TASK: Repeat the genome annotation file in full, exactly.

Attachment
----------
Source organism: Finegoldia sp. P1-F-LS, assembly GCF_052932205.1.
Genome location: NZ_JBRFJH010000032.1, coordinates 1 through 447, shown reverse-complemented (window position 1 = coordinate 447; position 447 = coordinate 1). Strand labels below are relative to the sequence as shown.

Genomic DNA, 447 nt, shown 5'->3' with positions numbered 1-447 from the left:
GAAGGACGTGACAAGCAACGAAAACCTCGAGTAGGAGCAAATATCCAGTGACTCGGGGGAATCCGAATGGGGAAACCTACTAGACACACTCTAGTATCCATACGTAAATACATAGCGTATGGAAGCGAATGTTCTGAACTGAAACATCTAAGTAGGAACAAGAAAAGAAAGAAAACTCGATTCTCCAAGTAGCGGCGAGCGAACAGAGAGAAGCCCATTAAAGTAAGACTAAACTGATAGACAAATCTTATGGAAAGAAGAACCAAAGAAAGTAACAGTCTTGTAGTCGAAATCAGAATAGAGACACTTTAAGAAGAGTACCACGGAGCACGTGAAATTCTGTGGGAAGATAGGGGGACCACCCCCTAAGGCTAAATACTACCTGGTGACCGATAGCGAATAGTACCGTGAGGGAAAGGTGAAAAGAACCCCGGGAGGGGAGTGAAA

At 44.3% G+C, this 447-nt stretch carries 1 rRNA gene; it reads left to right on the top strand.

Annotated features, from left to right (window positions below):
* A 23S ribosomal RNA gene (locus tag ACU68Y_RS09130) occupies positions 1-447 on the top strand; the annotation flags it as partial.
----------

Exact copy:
Source organism: Finegoldia sp. P1-F-LS, assembly GCF_052932205.1.
Genome location: NZ_JBRFJH010000032.1, coordinates 1 through 447, shown reverse-complemented (window position 1 = coordinate 447; position 447 = coordinate 1). Strand labels below are relative to the sequence as shown.

Genomic DNA, 447 nt, shown 5'->3' with positions numbered 1-447 from the left:
GAAGGACGTGACAAGCAACGAAAACCTCGAGTAGGAGCAAATATCCAGTGACTCGGGGGAATCCGAATGGGGAAACCTACTAGACACACTCTAGTATCCATACGTAAATACATAGCGTATGGAAGCGAATGTTCTGAACTGAAACATCTAAGTAGGAACAAGAAAAGAAAGAAAACTCGATTCTCCAAGTAGCGGCGAGCGAACAGAGAGAAGCCCATTAAAGTAAGACTAAACTGATAGACAAATCTTATGGAAAGAAGAACCAAAGAAAGTAACAGTCTTGTAGTCGAAATCAGAATAGAGACACTTTAAGAAGAGTACCACGGAGCACGTGAAATTCTGTGGGAAGATAGGGGGACCACCCCCTAAGGCTAAATACTACCTGGTGACCGATAGCGAATAGTACCGTGAGGGAAAGGTGAAAAGAACCCCGGGAGGGGAGTGAAA

At 44.3% G+C, this 447-nt stretch carries 1 rRNA gene; it reads left to right on the top strand.

Annotated features, from left to right (window positions below):
* A 23S ribosomal RNA gene (locus tag ACU68Y_RS09130) occupies positions 1-447 on the top strand; the annotation flags it as partial.